The electric cars are also fully integrated into the curriculum, offering students on our Engineering, Automotive and Electrical courses hands-on experience of the vehicles to benefit their understanding of environmentally friendly transport. In addition, three electric vehicle scholarships have been introduced, in partnership with local car dealer Alex F Noble & Son, to give student further insight into this rapidly developing area.

Our third award nomination – in the Carbon Reduction category – includes aspects of both the community garden and electric vehicle projects. Over the last year, the college has embarked on a sustained drive to reduce carbon emissions across all areas, with the electric vehicles and community gardens and orchards integral to this. Other aspects of carbon reduction include an 8 per cent reduction in electricity use, which may come down further; ebikes joining the electric vehicle fleet as part of the green travel plan; a new waste reduction programme; and the increasing adoption of sustainability practices in the curriculum. The college’s Hair and Beauty team launched a new eco-friendly Hair and Beauty Academy salon last academic year, for example.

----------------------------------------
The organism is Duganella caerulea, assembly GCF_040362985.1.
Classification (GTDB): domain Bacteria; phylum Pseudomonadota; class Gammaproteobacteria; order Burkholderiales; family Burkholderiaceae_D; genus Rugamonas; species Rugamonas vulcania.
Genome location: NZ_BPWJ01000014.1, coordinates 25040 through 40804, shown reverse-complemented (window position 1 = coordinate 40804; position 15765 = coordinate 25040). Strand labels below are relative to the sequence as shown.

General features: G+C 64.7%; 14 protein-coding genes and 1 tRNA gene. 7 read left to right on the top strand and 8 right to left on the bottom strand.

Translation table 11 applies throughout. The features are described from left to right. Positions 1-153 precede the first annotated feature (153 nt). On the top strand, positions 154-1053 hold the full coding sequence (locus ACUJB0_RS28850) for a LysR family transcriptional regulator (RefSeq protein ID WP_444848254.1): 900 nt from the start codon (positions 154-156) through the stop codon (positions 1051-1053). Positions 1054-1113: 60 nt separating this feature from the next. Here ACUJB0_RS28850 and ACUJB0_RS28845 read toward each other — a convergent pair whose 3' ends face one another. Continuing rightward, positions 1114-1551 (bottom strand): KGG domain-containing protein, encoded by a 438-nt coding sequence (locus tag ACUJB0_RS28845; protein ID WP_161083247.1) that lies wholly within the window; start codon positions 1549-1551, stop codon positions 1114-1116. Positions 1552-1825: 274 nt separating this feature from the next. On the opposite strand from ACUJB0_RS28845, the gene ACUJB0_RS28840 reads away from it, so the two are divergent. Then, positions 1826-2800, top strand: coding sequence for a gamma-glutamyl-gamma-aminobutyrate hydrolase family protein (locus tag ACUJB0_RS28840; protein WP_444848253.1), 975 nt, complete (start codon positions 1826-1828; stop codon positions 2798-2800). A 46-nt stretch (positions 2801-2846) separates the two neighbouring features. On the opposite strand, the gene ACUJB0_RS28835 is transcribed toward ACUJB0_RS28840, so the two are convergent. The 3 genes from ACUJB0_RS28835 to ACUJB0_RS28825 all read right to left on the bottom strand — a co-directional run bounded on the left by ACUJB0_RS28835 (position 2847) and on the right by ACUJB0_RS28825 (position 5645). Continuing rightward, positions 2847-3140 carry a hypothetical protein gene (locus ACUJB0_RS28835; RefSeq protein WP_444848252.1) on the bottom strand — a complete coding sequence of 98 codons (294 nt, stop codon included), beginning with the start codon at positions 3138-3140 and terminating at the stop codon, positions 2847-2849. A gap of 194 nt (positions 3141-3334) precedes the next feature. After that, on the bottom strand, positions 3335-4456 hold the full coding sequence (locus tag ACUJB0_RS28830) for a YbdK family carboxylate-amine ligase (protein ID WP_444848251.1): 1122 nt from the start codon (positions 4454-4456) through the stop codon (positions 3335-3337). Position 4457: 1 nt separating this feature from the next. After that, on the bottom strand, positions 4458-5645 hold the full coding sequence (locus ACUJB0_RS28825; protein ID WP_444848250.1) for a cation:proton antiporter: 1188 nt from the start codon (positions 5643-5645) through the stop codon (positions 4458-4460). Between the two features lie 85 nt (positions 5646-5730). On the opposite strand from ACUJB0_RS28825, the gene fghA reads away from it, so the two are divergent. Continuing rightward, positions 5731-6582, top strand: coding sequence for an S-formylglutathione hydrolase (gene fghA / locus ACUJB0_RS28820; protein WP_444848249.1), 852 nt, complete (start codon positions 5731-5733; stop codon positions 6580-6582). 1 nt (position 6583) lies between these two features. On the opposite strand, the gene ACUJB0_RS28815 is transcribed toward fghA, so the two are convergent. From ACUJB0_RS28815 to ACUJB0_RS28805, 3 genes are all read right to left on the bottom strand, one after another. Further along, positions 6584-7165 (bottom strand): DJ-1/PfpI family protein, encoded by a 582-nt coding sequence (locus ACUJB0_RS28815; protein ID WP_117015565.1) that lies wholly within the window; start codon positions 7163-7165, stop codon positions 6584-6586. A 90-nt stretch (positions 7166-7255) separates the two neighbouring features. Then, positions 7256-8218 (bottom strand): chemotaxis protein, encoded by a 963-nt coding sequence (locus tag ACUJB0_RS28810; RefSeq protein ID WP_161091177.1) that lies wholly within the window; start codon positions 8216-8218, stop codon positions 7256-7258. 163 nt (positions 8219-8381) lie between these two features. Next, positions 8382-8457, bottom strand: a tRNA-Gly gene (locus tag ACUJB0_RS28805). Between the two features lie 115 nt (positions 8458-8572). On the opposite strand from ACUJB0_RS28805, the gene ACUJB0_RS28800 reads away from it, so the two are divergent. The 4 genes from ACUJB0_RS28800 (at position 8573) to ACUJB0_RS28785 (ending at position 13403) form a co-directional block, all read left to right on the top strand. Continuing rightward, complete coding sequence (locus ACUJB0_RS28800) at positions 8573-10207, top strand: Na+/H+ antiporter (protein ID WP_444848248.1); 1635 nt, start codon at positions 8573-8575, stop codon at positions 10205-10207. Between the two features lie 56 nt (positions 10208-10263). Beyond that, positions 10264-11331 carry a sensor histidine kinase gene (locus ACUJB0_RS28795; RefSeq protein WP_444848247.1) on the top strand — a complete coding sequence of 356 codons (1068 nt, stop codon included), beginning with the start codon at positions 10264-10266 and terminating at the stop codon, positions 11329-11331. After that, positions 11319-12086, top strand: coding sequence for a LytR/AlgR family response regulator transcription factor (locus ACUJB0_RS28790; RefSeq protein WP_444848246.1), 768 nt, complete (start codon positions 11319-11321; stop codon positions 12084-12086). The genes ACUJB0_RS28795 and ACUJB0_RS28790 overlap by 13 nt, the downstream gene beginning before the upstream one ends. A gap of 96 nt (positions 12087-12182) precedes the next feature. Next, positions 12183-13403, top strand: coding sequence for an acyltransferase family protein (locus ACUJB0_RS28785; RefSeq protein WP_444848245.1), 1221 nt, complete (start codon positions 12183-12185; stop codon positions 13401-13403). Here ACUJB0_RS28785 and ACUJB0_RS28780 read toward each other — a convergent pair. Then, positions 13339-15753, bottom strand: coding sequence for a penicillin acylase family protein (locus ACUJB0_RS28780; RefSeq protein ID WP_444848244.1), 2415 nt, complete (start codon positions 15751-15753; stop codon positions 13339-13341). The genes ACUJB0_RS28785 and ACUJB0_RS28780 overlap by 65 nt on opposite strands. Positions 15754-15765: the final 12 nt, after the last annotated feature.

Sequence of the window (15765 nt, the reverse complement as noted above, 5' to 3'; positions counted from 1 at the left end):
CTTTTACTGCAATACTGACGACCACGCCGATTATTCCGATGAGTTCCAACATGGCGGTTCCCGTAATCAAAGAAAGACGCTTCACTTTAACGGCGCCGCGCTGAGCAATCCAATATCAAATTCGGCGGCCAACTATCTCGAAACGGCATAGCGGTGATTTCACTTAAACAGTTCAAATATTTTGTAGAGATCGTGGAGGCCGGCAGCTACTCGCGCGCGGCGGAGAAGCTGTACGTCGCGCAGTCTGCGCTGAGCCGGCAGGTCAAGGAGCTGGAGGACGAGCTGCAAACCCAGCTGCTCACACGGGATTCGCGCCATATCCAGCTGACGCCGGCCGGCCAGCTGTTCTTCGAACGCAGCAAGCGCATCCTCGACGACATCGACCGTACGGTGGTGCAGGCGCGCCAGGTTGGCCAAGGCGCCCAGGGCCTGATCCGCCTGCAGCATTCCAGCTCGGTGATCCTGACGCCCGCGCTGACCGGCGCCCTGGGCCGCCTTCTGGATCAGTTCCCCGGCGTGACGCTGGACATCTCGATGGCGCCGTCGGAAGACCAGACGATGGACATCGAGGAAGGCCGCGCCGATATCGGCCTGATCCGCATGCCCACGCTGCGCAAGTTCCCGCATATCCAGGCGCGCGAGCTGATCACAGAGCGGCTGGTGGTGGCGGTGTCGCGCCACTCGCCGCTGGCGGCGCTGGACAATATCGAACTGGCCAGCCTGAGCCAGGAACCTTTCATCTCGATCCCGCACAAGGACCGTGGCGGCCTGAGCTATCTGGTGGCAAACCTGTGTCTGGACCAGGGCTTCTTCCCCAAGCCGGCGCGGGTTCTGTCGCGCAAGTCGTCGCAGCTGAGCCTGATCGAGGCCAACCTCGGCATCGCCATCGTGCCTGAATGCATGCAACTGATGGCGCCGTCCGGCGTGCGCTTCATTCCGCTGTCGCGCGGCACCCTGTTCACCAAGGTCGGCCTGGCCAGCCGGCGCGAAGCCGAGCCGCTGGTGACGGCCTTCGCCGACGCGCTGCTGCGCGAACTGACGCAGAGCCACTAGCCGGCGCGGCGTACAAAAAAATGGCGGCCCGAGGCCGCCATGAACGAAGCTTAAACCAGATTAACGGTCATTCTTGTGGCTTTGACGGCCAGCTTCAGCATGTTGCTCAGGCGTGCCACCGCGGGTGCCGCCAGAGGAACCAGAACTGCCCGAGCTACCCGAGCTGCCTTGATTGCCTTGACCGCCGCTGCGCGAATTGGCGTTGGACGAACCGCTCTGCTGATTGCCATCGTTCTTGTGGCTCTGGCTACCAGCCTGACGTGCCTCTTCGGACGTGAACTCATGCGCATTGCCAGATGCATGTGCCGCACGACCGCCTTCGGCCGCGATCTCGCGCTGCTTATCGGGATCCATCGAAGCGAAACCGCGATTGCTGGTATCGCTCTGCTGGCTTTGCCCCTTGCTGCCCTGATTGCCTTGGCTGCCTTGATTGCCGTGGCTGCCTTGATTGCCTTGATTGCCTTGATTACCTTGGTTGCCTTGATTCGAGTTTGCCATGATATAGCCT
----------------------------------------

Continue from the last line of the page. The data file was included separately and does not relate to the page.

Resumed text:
These award-nominated projects are by no means an exhaustive list, with, for instance, our solar meadow continuing to generate power for the grid and give students learning opportunities. We also intend to expand our portfolio of sustainability projects, to keep up with developments and ensure we are leading the way.

With these projects proving successful and achieving public recognition, we’re confident we’re on the right track towards a sustainable future at Edinburgh College. And looking at the superb work being done throughout the sector is a real fillip to continue our efforts.

Martin Webb, Sustainability officer at Edinburgh College

Back to the top of the page